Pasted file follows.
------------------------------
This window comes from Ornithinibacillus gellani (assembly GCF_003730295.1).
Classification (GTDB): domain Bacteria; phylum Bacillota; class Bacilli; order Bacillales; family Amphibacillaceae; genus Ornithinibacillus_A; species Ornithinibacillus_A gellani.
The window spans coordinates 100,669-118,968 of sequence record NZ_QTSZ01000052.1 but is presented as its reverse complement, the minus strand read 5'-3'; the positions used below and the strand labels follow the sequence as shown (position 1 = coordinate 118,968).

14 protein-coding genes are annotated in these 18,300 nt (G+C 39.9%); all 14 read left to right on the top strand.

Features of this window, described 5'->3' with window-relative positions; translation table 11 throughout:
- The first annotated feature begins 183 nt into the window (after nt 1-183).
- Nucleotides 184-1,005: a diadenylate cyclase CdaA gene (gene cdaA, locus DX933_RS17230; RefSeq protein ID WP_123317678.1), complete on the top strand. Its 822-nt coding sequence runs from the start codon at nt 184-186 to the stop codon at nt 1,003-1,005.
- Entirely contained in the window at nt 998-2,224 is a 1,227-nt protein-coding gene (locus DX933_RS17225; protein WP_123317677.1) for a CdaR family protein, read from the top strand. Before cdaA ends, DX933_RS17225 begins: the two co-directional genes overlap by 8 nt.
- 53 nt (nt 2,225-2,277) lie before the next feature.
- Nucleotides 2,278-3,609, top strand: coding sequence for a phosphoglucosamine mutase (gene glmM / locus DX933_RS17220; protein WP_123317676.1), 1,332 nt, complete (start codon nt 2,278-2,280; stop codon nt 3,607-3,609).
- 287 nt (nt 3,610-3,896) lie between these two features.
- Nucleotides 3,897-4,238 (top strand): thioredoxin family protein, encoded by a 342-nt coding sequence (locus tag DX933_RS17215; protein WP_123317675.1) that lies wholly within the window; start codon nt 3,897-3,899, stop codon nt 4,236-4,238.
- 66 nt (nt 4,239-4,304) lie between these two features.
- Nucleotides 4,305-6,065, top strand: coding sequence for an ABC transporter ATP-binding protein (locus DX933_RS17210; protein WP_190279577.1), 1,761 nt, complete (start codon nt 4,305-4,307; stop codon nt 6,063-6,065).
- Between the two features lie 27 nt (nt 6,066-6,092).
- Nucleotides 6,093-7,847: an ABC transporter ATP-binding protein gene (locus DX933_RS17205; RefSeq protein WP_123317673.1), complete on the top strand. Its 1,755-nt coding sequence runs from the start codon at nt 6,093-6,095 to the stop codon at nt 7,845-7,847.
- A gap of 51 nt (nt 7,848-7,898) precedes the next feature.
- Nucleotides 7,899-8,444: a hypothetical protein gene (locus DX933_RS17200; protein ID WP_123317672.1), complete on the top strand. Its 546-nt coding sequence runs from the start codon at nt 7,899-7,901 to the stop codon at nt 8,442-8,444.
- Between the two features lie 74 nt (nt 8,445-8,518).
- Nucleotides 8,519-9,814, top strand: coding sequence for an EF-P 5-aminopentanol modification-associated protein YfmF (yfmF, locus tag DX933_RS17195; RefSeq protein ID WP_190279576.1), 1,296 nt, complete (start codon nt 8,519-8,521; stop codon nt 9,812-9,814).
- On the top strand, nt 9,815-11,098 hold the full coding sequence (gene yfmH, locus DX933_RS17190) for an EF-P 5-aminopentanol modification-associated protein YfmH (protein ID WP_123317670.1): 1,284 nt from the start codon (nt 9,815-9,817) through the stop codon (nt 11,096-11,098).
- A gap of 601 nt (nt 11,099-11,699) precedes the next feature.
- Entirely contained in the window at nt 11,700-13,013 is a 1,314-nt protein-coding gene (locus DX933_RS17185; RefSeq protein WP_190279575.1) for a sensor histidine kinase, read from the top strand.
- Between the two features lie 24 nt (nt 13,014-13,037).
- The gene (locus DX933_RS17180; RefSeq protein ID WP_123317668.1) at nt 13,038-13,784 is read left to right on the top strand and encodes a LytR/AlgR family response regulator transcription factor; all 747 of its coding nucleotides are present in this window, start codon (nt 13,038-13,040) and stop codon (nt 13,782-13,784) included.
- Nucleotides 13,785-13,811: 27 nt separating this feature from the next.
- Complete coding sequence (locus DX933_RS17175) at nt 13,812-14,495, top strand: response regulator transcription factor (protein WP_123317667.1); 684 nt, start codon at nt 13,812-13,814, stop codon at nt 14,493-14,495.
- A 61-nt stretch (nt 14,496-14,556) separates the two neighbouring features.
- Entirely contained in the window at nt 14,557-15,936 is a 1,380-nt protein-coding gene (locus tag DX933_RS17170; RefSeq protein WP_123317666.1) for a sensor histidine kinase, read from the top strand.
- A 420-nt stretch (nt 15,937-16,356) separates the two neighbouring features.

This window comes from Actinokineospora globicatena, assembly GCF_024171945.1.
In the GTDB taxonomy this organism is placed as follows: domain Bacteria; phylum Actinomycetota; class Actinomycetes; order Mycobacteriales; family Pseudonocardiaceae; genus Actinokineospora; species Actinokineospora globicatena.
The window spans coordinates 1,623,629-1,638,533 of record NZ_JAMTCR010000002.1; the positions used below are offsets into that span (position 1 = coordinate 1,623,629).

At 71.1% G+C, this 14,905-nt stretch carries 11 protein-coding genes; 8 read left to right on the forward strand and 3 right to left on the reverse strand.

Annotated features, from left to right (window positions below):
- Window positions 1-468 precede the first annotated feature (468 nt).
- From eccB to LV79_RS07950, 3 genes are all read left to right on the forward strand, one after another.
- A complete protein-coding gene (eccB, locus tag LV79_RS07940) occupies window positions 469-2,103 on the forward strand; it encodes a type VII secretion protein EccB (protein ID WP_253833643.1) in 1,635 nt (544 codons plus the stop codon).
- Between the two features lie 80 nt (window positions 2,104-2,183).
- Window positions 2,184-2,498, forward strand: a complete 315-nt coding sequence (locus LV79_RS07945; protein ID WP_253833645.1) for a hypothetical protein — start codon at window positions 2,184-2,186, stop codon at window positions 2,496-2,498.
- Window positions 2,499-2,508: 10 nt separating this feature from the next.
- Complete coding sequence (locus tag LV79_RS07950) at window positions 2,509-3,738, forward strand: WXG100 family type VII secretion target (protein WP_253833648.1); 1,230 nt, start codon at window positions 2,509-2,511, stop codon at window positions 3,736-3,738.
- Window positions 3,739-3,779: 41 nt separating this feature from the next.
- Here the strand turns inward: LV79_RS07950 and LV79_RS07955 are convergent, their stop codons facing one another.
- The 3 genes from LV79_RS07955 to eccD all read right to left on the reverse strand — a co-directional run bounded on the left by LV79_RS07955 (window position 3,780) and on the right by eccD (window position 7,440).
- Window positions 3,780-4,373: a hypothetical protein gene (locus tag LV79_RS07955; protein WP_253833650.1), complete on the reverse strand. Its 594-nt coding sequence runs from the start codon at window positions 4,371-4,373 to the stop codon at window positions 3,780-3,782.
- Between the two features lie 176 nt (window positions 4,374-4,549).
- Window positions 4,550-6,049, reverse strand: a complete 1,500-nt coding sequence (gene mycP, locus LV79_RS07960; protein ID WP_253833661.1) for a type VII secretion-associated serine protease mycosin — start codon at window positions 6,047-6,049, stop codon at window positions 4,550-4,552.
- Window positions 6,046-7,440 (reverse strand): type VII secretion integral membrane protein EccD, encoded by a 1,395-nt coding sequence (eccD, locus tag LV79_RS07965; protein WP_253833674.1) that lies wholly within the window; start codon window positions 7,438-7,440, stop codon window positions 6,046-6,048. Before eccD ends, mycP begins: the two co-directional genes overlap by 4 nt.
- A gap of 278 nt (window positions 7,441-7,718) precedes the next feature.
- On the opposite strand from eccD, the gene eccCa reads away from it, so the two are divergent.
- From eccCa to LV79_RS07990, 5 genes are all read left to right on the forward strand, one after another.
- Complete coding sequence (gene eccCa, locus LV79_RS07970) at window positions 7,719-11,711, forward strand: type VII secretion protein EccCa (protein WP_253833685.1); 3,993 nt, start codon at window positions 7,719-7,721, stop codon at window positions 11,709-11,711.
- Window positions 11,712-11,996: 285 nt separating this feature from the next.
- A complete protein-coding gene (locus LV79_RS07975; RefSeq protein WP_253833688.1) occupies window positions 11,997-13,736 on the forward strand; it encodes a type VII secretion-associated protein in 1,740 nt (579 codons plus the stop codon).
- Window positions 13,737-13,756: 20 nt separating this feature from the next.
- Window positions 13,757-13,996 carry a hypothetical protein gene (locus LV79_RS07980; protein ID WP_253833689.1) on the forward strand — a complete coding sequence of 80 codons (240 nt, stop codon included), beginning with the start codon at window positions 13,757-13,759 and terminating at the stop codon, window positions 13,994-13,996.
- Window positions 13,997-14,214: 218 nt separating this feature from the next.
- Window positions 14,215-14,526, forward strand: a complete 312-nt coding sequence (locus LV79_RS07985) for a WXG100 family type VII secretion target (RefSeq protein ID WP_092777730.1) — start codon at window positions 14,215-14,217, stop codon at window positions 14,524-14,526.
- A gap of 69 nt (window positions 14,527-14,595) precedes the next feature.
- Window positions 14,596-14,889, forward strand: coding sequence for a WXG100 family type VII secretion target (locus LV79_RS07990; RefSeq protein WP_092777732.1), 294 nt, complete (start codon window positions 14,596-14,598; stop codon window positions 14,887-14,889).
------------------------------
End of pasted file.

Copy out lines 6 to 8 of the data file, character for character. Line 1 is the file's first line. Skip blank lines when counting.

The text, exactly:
- The first annotated feature begins 183 nt into the window (after nt 1-183).
- Nucleotides 184-1,005: a diadenylate cyclase CdaA gene (gene cdaA, locus DX933_RS17230; RefSeq protein ID WP_123317678.1), complete on the top strand. Its 822-nt coding sequence runs from the start codon at nt 184-186 to the stop codon at nt 1,003-1,005.
- Entirely contained in the window at nt 998-2,224 is a 1,227-nt protein-coding gene (locus DX933_RS17225; protein WP_123317677.1) for a CdaR family protein, read from the top strand. Before cdaA ends, DX933_RS17225 begins: the two co-directional genes overlap by 8 nt.